With a hypothesis and a song in my heart, I went to, and I did a search for the term ‘Lamanite’ in General Conferences. The church magazines are online starting from 1971, so that was my beginning point. I got 120 hits, and then read through them to see if the talk referred to Lamanites in The Book of Mormon or Lamanites being alive and well, so to speak. (I ignored the ‘News of the Church’ entries.)  I found 26 references to contemporary Lamanites [1]: [Read more…]

The End of an ERA

Sunny Smart returns for a second guest post.

I grew up in the shadow of Phyllis Schlafly and the Eagle Forum. Phyllis was the founder of the STOP ERA movement of the ’70s and early ’80s and is largely credited for the ultimate failure of the ERA. Once the ERA had passed congress and had been sent to the states for ratification, Phyllis, the LDS church–and my mom–went into action. While we lived in California, my mom was heavily involved in STOP ERA efforts. Then, not long after moving to Utah, my mom became the Utah Director for STOP ERA. And how. [Read more…]

Religious Art: ‘Saint Francis Standing in Ecstasy’

Francisco Zurburan (1598-1664), ‘Saint Francis Standing in Ecstasy’, c. 1640, oil on canvas; Museo Nacional d’Art de Catalunya, Barcelona.

A few years ago another blogger started (but never continued) a series of posts on Religious Art.  As someone with an uninformed, amateur interest in Art I thought that it might be interesting to give it another go.  The first painting I have selected, though feel free to make suggestions for future posts, is a painting by Zurbaran entitled ‘Saint Francis Standing in Ecstasy’. [Read more…]

A reader’s question

A number of units in my stake are having issues with a mission president who insists that baptism is needful for all. The statement “they are better off baptised than not!” has been heard by my own ears on two occasions by our soon to be departing mission president. Unfortunately, in my opinion, there have been numerous baptisms of people with very little or no understanding of the gospel. I would appreciate any thoughts the commenters have on this matter as it seems to contradict recent addresses by the brethren and the doctrines associated with the “Articles of Faith.”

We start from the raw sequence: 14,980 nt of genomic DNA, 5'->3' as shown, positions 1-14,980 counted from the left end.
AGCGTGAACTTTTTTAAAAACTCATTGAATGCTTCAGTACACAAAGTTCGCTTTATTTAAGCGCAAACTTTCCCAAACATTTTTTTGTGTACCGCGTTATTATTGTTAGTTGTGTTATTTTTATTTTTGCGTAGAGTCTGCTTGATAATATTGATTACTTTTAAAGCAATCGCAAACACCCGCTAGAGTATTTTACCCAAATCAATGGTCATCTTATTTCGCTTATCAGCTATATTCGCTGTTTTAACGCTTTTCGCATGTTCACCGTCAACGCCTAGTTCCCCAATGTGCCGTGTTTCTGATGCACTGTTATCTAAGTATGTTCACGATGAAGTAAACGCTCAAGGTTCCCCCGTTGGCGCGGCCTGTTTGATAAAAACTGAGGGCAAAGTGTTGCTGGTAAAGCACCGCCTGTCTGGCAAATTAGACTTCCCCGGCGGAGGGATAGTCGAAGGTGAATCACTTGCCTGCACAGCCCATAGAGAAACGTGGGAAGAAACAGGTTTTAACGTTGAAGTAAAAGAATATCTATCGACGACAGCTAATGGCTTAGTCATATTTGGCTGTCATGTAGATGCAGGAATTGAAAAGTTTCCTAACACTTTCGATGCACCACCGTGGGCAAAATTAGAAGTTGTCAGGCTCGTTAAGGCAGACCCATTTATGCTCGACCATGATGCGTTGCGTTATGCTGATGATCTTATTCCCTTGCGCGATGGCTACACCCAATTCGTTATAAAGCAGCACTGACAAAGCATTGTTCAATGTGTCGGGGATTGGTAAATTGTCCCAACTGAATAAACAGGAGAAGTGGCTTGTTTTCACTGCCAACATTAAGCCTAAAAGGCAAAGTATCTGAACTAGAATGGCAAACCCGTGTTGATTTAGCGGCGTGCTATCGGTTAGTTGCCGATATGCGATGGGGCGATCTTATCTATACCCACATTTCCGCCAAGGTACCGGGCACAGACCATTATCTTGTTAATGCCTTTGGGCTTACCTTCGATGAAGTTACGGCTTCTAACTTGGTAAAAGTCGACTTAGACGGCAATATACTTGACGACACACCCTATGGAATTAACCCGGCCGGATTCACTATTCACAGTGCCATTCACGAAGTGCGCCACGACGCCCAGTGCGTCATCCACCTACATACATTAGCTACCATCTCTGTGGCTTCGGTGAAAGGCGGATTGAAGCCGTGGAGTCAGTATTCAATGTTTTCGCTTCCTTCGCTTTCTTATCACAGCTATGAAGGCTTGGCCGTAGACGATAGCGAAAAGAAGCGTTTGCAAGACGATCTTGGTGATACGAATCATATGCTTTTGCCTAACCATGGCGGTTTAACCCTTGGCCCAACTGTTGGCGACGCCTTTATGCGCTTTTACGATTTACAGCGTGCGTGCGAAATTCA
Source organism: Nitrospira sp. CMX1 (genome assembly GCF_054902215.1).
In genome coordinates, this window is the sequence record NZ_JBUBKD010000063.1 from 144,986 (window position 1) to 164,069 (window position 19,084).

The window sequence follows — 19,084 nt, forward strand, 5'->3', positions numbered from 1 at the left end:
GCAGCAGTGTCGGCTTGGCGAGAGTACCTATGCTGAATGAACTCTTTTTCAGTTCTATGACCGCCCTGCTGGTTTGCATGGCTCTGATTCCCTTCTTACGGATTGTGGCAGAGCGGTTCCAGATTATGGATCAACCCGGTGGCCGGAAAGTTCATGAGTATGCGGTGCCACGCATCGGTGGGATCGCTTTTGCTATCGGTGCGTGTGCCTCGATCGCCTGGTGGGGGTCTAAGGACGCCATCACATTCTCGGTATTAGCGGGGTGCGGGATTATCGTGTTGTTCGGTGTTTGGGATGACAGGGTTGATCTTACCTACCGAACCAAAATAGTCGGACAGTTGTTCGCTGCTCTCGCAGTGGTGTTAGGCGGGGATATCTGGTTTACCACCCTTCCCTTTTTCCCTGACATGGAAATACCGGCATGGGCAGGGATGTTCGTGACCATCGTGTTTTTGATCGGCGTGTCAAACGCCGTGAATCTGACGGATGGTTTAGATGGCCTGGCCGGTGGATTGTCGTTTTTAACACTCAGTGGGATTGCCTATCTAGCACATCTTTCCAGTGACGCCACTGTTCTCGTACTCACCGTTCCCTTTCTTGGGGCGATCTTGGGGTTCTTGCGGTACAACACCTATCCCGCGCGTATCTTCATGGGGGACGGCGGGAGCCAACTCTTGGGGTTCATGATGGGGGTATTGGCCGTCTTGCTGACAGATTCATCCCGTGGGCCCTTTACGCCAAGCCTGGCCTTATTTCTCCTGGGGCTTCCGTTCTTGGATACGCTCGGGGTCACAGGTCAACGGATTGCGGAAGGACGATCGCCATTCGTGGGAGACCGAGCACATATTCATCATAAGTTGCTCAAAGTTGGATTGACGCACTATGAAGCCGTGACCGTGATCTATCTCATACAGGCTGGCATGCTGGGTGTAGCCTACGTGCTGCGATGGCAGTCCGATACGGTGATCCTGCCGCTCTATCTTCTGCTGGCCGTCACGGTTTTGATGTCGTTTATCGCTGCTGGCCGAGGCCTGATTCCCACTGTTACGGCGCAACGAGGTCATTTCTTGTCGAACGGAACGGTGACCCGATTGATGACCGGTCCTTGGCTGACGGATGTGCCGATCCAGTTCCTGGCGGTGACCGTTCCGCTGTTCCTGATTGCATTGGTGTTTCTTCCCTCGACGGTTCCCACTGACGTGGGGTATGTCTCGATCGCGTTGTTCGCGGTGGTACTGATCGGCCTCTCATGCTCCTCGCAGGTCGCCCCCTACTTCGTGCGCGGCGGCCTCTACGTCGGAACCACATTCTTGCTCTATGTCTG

Fond Thoughts of (Fill in Your Mission Here)…and Recipes

I’ve often wondered how much of an effect foreign missions have had on the culture of the church and its members.  I know that for individuals, two years or eighteen months living in a different culture is life changing.  Often missionaries return to change their majors, career plans etc.  I also know many returned missionaries who have chosen to live overseas, recognizing from their mission experiences that they enjoy the adventure of it. [Read more…]

The abused becomes the abuser

Troubled with the carnage unleashed by Moses, a friend wrote me the following: [Read more…]

Brainwashing for Jesus

I’ve been catching up on General Conference, since I was unable to experience the April broadcast. The other day I was listening to President Eyring’s talk, “Help Them on Their Way Home,” and a particular line caught my attention: “[T]he family has the opportunity at the start of a child’s life to put feet firmly on the path home.” [Read more…]

Growing Up On The Blogs

BCC is thrilled to welcome Sunny Smart as our newest guest blogger. If there’s one thing Sunny wants you to know about her it’s that she peed her pants while horseback riding. She was 17 at the time. If there’s anything you should know about horseback riding it’s that urine eats the color right off a saddle. If there’s a social tip Sunny can give you it’s that you shouldn’t pee on someone else’s saddle. Lesson learned.

In light of the recent revelation on BCC Zeitcast 3.9.0 that BCC Permas can look back through all of a commenter’s participation, I have had cause to reflect on my own questionable and embarrassing foray into the blogosphere. [Read more…]